Parents warned to stop using benzocaine teething products

Parents warned to stop using benzocaine teething products

Parents warned to stop using benzocaine teething products

In addition, the FDA has asked manufacturers of OTC benzocaine-containing oral drug products to make changes to the labeling with regard to use in adults and children over the age of 2. If this doesn't happen, the agency may use regulatory action to take the products off the market. Manufacturers of prescription local anesthetics containing benzocaine must also include warning information regarding the risk of methemoglobinemia, and must respond to the FDA's letter within 30 days. In a Drug Safety Communication issued today, the agency builds on its previous warnings about risks associated with benzocaine products for methemoglobinemia. It may lead to a life-threatening condition called methemoglobinemia when oxygen in the blood dips to dangerously low levels. Symptoms include rapid heart rate, lightheadedness, difficulty breathing, sleepiness, headache, skin that is pale and nails that are blue or gray. The FDA has urged the makers of such remedies to stop the sales of such products.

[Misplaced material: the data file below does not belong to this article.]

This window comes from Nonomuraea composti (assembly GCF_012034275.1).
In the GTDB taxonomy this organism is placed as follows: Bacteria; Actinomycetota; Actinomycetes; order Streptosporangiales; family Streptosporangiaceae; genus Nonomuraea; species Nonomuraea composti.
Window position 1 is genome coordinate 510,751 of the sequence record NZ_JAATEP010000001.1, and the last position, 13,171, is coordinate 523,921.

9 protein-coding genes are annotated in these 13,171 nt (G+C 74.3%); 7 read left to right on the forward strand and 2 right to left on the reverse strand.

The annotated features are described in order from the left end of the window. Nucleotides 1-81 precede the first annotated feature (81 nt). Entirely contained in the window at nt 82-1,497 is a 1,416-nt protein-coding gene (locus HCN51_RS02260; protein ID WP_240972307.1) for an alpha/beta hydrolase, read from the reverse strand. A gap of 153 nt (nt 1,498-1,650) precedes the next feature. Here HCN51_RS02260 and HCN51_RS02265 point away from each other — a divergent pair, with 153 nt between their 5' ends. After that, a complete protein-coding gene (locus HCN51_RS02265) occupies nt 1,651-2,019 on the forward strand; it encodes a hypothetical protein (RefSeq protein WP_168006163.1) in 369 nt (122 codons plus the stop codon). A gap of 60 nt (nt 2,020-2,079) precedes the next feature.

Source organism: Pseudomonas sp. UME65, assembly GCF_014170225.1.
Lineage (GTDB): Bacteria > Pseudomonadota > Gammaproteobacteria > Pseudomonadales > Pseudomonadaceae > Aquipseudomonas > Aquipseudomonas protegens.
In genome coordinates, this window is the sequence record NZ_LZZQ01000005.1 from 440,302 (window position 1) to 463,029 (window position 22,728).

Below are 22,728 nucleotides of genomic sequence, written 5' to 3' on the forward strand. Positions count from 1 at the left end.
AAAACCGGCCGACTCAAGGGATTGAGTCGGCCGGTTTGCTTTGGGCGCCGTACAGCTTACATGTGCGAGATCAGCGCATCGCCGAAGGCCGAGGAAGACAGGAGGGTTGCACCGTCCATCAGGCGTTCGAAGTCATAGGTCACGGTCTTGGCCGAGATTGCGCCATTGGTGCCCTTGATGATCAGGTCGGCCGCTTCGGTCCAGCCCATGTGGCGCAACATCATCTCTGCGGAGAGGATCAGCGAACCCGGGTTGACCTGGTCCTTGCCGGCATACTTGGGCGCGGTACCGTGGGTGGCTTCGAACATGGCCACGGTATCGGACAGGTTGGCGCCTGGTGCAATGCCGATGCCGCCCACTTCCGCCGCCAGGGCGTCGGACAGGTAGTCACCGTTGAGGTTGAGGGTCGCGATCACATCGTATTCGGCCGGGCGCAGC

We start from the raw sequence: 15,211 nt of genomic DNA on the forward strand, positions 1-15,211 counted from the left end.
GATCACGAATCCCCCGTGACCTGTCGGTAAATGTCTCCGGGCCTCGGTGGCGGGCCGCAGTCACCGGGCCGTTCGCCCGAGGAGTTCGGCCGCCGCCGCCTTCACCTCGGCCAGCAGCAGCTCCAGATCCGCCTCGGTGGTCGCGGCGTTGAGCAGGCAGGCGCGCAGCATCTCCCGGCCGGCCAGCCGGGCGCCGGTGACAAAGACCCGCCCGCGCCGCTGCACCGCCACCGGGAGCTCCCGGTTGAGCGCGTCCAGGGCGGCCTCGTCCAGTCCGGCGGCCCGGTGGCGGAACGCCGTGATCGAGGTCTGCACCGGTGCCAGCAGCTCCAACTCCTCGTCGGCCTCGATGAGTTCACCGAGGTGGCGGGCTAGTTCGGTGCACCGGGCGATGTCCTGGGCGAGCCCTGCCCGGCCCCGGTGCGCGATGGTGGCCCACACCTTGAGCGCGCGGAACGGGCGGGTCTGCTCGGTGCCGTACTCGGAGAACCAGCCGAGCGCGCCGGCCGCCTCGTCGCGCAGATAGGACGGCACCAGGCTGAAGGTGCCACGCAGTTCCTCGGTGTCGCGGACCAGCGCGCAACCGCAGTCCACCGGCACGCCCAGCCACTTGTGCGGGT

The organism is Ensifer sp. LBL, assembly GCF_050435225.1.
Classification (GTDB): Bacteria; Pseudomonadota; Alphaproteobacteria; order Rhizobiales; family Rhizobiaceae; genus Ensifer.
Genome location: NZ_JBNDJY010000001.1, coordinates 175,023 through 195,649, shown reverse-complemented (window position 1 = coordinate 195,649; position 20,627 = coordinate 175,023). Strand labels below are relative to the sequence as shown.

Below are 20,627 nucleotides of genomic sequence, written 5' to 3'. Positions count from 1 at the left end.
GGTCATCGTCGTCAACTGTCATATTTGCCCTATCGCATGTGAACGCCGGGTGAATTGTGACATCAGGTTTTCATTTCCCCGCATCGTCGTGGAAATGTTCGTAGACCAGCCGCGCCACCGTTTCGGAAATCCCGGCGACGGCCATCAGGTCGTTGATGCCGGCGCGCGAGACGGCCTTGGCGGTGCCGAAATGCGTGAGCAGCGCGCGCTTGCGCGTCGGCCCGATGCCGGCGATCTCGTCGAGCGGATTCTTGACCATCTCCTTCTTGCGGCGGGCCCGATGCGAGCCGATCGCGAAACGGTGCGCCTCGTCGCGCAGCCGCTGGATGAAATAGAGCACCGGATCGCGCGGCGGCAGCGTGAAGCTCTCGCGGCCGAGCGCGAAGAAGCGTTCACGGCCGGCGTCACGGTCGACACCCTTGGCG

In January 2017, the FDA warned against homeopathic teething tablets after finding "inconsistent amounts of belladonna" that sometimes far exceeded the amounts indicated on the label.

Do Teething Babies Need Medicine on Their Gums? These can develop in minutes or up to two hours after using the drug.

For parents looking to relieve teething pain in their infants, the FDA referred to recommendations from the American Academy of Pediatrics.

The FDA highlighted in a statement that products such as Anbesol, Baby Orajel, Cepacol, Chloraseptic, Hurricaine, Orabase, Orajel and Topex, as well as store-brand alternatives, have benzocaine as an active ingredient.

Companies are being urged to voluntarily halt sales of-and parents are being urged to eschew-these sore gum treatments, which are commonly used to treat pain related to teething and other various mouth irritations. I have, for a while, cautioned against topical gels because of the danger, and babies are in the population at the highest risk for harm, and if you look at the risk versus benefit, it's not even all that helpful.

In previous communications, the FDA had warned the public about reports of methemoglobinemia in individuals using OTC benzocaine gels and liquids as well as benzocaine sprays for medical procedures.

Over-the-counter products containing the anesthetic substance benzocaine are marketed to ease the pain of gums made sore by teething.

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